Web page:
On Asbury Avenue

Hey folks! Taking a quick detour from Thanksgiving Prep Week to participate in another Daily Post Weekly Writing Challenge. We’ll return to our regularly scheduled carb-laden goodness tomorrow.

I think we all have ways of revisiting our childhood, opening doors to our past. We visit the amusement parks we went to as children, or maybe make a return trip to our elementary school. Sometimes it’s as simple as picking up a favorite old stuffed animal. I have a lot of physical, concrete connections to my childhood. My parents still live in the same house I was brought home to after I was born. Many of my favorite books as a child now sit on my kids’ bookshelves. Mom never throws anything of ours away, so every time I go over for a visit there’s some little snippet of my childhood she’s dug up from a drawer. Snoopy colored pencil set and rainbow erasers, anyone? Mom’s got you covered.

But you can’t always go back.

Vintage pic - The old rental on Asbury Ave.

A photo posted by Becky (@cloverandthyme) on

My family has vacationed in Ocean City, NJ every summer since I was 4 years old. From age 4 to 24, we rented the same house on Asbury Avenue. The memories from that house flood my psyche at the mere mention of “The Shore.”

The steps to the side door. That door would open for the first time each summer, I would see those steps up to the 2nd floor, and vacation had officially arrived. Dad would see those steps and groan at the thought of all the luggage he would have to haul up. I remember how those steps looked at night, when we would come home happy and tired from the boardwalk, our arms filled with the treats we had purchased.

The back bedroom with the plastic flowers hanging from the ceiling. My big sisters getting ready in their pretty swimsuits in front of the bedroom mirror. Me wishing I was old enough to have a cool swimsuit like theirs. The closet that smelled of mothballs. The chenille coverlets on the beds. I recovered from chicken pox in those beds one year. I remember how crisp and clean mom’s sheets felt on those beds. How waking up each morning of our two week stay in that house was the very essence of summer and relaxation. Nothing but a fun-filled day of sea and sand stretching in front of me.

I etched my name in one of the dresser drawers.

I would twirl down the hallway in my swimsuit.

That tiny bathroom with the tub I would just about fill with sand when I cleaned off after the beach. I remember how fresh the water smelled as I washed off. And when I emerged from the bathroom all squeaky clean in my summer clothes, my dad would always remark at how fresh and nice I looked. He probably doesn’t even realize he did that every year, but it was something I looked forward to hearing from him.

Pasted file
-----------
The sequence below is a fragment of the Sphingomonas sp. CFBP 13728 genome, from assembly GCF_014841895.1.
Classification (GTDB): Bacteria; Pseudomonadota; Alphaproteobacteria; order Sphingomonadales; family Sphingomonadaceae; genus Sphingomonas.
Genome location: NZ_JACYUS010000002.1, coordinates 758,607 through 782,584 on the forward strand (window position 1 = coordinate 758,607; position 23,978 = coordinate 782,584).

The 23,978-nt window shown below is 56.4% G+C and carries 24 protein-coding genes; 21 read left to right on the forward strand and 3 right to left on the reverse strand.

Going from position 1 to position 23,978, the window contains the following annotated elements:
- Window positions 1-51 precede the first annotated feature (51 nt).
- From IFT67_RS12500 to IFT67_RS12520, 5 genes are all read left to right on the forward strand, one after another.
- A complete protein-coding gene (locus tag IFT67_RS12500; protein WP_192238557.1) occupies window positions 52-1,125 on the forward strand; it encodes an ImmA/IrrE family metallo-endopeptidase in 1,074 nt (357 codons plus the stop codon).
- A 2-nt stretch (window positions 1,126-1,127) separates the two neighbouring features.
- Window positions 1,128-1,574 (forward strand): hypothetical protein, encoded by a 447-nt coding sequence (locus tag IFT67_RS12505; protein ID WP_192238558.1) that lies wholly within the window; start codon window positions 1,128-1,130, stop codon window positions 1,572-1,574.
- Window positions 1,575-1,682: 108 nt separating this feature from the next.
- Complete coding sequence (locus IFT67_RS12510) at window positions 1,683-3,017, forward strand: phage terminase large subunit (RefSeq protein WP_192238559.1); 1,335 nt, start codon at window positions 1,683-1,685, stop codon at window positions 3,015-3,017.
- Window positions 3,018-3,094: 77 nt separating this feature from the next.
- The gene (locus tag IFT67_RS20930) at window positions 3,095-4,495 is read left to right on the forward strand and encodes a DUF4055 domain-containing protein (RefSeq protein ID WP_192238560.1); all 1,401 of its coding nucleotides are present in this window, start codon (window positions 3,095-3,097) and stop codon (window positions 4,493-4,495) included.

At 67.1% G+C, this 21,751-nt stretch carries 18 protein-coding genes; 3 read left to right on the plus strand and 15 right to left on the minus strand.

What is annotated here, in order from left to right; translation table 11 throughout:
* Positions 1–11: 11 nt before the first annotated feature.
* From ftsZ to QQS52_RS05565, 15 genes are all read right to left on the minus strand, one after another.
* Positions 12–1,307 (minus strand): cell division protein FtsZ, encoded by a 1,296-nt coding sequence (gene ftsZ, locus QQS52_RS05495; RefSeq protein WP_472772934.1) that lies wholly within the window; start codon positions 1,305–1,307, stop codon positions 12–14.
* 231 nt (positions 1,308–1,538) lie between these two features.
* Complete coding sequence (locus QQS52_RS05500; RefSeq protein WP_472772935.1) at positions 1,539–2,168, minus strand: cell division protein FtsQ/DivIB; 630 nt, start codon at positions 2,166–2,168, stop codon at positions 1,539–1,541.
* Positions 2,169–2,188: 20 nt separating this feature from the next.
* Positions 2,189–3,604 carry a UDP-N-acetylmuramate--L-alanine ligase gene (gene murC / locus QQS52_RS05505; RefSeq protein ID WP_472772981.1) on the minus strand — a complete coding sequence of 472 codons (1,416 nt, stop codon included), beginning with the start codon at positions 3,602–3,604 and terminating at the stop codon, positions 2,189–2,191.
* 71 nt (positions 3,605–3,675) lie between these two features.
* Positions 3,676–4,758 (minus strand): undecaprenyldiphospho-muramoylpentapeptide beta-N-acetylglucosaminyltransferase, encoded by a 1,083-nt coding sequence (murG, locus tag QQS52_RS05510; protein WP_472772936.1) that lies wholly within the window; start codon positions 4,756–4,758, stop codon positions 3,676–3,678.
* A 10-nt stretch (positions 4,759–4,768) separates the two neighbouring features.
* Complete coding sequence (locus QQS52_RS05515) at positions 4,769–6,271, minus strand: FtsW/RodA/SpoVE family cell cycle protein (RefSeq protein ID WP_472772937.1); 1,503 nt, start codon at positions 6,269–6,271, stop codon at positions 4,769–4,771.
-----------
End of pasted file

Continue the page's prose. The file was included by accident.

That outside shower where all that sand was supposed to go. The water would run under the door of the outside shed and puddle in the sidewalk beside it. I remember how cool that puddle felt under my hot feet.

The fireplace in the living room – did anyone ever use it?

Those aquamarine walls. I wouldn’t want them any other color.

The dining room with the glass table. Home to many a spaghetti dinner. Everything tastes better at the shore.

The little kitchen. Where we would eat our hoagies for our first dinner at the shore each year. That kitchen and its contents are solely responsible for my addiction to antique Fiestaware and Swanky Swig juice glasses. The cupboard was stocked to the brim with the colorful kitchenware.

The porch. The green indoor/outdoor carpet, the red patio furniture, the awning. They all said summer to me. I would sit there, morning, noon or night…and just think. Watch the world go by and think. I would eat my Rosetti’s water ice on that porch and pretend I was a character in my own version of The Outsiders. Breakfasts on that porch were heavenly. Mom and me in our robes sipping orange juice and feeling the salt air on our sleepy faces. Does it get any better than that? I used to play shell shop on that porch. Line up my shells and sell them to whichever poor family member happened to be sitting on the porch with me that day. We always had a front seat for the antique car parade.

The front windows. They bring back memories, too. Looking out and watching the traffic go by – the distinctive “clunk clunk” the cars made as they drove over the seams on Asbury Avenue. When I was a little older, I would look out those windows late at night while watching Carson and Letterman. After Carson, the Shell Shop sign across the street would go out. After Letterman, the realty sign would click off. I found that so comforting for some reason. The predictability of those signs “going to sleep” each night. How the clunck cluncks of the cars would slow as it grew later, giving way to faint sounds of the ocean. What a summer lullaby.

Then we stopped renting that house. There just wasn’t room anymore. Not enough bedrooms and bathrooms for all the husbands and grandkids that were added to the mix. That late summer when Hurricane Floyd hit and we had to leave early…I think that was the last time I was in that house. Had I known it was the very last time…